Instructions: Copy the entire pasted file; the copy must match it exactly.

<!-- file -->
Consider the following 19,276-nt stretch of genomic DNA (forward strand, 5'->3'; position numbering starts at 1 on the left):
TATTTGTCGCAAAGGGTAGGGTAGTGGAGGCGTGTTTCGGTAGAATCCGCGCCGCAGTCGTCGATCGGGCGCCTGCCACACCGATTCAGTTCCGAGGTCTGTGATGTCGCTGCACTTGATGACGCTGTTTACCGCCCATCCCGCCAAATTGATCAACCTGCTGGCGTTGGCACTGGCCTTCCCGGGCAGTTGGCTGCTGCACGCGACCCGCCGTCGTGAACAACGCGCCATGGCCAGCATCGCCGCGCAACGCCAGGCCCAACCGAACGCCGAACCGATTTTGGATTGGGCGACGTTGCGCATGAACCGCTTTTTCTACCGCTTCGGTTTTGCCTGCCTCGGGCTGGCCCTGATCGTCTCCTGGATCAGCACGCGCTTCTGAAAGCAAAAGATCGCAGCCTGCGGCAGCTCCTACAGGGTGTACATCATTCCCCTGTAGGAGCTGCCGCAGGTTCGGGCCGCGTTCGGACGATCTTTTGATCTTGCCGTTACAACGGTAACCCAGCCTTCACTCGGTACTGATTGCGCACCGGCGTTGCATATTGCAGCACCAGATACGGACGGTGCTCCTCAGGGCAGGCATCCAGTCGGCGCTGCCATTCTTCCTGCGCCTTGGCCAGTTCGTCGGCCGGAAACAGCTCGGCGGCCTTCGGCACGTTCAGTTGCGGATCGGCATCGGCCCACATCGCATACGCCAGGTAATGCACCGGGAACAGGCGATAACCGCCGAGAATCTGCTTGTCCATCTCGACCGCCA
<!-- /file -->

Consider the following 19,276-nt stretch of genomic DNA (forward strand, 5'->3'; position numbering starts at 1 on the left):
TATTTGTCGCAAAGGGTAGGGTAGTGGAGGCGTGTTTCGGTAGAATCCGCGCCGCAGTCGTCGATCGGGCGCCTGCCACACCGATTCAGTTCCGAGGTCTGTGATGTCGCTGCACTTGATGACGCTGTTTACCGCCCATCCCGCCAAATTGATCAACCTGCTGGCGTTGGCACTGGCCTTCCCGGGCAGTTGGCTGCTGCACGCGACCCGCCGTCGTGAACAACGCGCCATGGCCAGCATCGCCGCGCAACGCCAGGCCCAACCGAACGCCGAACCGATTTTGGATTGGGCGACGTTGCGCATGAACCGCTTTTTCTACCGCTTCGGTTTTGCCTGCCTCGGGCTGGCCCTGATCGTCTCCTGGATCAGCACGCGCTTCTGAAAGCAAAAGATCGCAGCCTGCGGCAGCTCCTACAGGGTGTACATCATTCCCCTGTAGGAGCTGCCGCAGGTTCGGGCCGCGTTCGGACGATCTTTTGATCTTGCCGTTACAACGGTAACCCAGCCTTCACTCGGTACTGATTGCGCACCGGCGTTGCATATTGCAGCACCAGATACGGACGGTGCTCCTCAGGGCAGGCATCCAGTCGGCGCTGCCATTCTTCCTGCGCCTTGGCCAGTTCGTCGGCCGGAAACAGCTCGGCGGCCTTCGGCACGTTCAGTTGCGGATCGGCATCGGCCCACATCGCATACGCCAGGTAATGCACCGGGAACAGGCGATAACCGCCGAGAATCTGCTTGTCCATCTCGACCGCCA